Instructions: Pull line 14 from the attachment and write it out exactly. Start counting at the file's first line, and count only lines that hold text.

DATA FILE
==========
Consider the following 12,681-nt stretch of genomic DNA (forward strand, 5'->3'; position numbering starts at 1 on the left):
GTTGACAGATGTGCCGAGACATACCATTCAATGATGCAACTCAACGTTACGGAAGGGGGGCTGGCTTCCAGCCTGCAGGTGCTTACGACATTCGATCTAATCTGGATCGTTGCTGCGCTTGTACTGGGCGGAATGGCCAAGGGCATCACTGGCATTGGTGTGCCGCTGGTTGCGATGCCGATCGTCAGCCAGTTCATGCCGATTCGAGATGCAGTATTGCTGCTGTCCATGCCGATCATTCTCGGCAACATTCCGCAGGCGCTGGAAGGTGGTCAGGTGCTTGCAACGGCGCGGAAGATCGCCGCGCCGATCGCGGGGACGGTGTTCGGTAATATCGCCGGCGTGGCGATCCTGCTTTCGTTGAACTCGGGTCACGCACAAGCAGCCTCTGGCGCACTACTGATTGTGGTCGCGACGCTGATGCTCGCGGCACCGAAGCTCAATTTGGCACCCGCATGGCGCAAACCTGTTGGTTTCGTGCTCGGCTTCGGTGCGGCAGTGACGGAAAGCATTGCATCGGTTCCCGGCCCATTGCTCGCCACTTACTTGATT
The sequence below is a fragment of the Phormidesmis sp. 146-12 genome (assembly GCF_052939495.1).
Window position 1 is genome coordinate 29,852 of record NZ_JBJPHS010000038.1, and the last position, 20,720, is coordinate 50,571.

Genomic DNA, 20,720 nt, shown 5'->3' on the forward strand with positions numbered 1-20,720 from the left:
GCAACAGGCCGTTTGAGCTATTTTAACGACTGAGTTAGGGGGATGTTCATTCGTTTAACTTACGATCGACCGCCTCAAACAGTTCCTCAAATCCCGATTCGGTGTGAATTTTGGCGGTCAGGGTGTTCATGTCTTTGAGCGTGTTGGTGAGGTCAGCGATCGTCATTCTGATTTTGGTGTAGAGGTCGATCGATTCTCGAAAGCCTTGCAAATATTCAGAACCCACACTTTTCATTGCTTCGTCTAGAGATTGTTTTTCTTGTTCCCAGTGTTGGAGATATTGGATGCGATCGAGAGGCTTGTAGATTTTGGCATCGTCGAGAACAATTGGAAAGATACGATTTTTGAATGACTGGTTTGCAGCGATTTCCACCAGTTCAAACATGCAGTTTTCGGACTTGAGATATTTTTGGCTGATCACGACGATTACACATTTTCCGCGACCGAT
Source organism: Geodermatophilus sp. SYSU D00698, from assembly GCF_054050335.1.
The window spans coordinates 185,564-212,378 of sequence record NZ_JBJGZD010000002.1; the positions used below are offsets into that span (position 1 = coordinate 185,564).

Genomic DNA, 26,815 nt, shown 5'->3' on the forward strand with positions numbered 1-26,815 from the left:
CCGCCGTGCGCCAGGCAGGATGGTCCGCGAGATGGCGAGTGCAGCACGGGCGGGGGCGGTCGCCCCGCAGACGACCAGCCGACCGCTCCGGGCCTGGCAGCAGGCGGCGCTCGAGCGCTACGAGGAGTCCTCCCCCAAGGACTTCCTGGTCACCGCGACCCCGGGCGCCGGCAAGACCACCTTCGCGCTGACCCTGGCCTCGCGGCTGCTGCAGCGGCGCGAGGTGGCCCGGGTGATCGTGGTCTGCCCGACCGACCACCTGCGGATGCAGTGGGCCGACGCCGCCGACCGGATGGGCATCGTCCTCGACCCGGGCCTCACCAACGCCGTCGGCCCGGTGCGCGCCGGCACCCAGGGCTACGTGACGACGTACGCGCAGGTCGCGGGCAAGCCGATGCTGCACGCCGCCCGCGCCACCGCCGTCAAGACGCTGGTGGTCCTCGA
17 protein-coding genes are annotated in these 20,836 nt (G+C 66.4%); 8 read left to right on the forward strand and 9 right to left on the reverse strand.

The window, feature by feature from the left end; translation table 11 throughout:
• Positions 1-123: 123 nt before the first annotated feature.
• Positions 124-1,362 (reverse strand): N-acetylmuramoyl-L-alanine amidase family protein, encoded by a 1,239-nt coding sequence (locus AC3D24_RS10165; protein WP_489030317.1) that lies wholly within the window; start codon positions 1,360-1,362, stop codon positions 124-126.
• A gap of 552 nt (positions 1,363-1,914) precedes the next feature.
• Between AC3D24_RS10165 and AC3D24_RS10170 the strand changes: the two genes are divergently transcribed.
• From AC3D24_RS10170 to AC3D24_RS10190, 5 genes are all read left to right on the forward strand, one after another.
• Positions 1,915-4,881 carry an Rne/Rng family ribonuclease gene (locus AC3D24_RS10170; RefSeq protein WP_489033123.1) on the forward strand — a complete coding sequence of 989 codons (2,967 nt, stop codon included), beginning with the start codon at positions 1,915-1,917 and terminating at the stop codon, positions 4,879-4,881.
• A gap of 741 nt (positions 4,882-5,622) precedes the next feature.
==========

• Positions 124-1,362 (reverse strand): N-acetylmuramoyl-L-alanine amidase family protein, encoded by a 1,239-nt coding sequence (locus AC3D24_RS10165; protein WP_489030317.1) that lies wholly within the window; start codon positions 1,360-1,362, stop codon positions 124-126.